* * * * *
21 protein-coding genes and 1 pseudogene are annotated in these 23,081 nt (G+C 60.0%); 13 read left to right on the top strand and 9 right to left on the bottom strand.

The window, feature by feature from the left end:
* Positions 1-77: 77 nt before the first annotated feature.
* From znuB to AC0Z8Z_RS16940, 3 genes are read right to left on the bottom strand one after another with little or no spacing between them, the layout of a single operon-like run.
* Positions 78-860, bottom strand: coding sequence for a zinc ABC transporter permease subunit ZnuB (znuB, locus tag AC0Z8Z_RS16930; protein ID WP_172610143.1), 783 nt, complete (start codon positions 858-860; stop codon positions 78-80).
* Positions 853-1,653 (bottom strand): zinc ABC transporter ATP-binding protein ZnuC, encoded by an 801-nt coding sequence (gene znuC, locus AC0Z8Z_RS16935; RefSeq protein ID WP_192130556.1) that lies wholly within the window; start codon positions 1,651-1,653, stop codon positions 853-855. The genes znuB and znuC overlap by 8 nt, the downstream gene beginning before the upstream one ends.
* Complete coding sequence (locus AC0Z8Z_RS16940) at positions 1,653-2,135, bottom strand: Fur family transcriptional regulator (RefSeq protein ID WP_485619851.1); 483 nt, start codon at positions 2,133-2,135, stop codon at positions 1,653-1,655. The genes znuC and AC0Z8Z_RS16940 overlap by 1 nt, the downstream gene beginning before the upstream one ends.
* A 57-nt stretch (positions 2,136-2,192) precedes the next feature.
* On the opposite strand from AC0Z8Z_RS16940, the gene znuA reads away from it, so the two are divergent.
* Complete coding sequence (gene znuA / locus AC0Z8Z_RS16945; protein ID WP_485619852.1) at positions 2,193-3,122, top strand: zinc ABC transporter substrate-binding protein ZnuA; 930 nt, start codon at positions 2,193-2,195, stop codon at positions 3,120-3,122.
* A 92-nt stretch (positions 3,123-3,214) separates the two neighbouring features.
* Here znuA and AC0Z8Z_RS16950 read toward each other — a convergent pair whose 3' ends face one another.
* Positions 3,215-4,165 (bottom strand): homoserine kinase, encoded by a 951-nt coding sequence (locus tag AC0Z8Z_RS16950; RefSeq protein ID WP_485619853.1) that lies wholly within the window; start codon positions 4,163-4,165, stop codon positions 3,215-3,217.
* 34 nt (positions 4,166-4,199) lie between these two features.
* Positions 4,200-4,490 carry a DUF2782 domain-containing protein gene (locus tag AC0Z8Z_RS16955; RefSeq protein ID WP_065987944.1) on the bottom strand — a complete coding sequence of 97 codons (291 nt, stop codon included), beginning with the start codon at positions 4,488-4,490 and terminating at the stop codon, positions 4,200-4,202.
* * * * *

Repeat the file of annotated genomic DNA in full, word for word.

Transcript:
21 protein-coding genes and 1 pseudogene are annotated in these 23,081 nt (G+C 60.0%); 13 read left to right on the top strand and 9 right to left on the bottom strand.

The window, feature by feature from the left end:
* Positions 1-77: 77 nt before the first annotated feature.
* From znuB to AC0Z8Z_RS16940, 3 genes are read right to left on the bottom strand one after another with little or no spacing between them, the layout of a single operon-like run.
* Positions 78-860, bottom strand: coding sequence for a zinc ABC transporter permease subunit ZnuB (znuB, locus tag AC0Z8Z_RS16930; protein ID WP_172610143.1), 783 nt, complete (start codon positions 858-860; stop codon positions 78-80).
* Positions 853-1,653 (bottom strand): zinc ABC transporter ATP-binding protein ZnuC, encoded by an 801-nt coding sequence (gene znuC, locus AC0Z8Z_RS16935; RefSeq protein ID WP_192130556.1) that lies wholly within the window; start codon positions 1,651-1,653, stop codon positions 853-855. The genes znuB and znuC overlap by 8 nt, the downstream gene beginning before the upstream one ends.
* Complete coding sequence (locus AC0Z8Z_RS16940) at positions 1,653-2,135, bottom strand: Fur family transcriptional regulator (RefSeq protein ID WP_485619851.1); 483 nt, start codon at positions 2,133-2,135, stop codon at positions 1,653-1,655. The genes znuC and AC0Z8Z_RS16940 overlap by 1 nt, the downstream gene beginning before the upstream one ends.
* A 57-nt stretch (positions 2,136-2,192) precedes the next feature.
* On the opposite strand from AC0Z8Z_RS16940, the gene znuA reads away from it, so the two are divergent.
* Complete coding sequence (gene znuA / locus AC0Z8Z_RS16945; protein ID WP_485619852.1) at positions 2,193-3,122, top strand: zinc ABC transporter substrate-binding protein ZnuA; 930 nt, start codon at positions 2,193-2,195, stop codon at positions 3,120-3,122.
* A 92-nt stretch (positions 3,123-3,214) separates the two neighbouring features.
* Here znuA and AC0Z8Z_RS16950 read toward each other — a convergent pair whose 3' ends face one another.
* Positions 3,215-4,165 (bottom strand): homoserine kinase, encoded by a 951-nt coding sequence (locus tag AC0Z8Z_RS16950; RefSeq protein ID WP_485619853.1) that lies wholly within the window; start codon positions 4,163-4,165, stop codon positions 3,215-3,217.
* 34 nt (positions 4,166-4,199) lie between these two features.
* Positions 4,200-4,490 carry a DUF2782 domain-containing protein gene (locus tag AC0Z8Z_RS16955; RefSeq protein ID WP_065987944.1) on the bottom strand — a complete coding sequence of 97 codons (291 nt, stop codon included), beginning with the start codon at positions 4,488-4,490 and terminating at the stop codon, positions 4,200-4,202.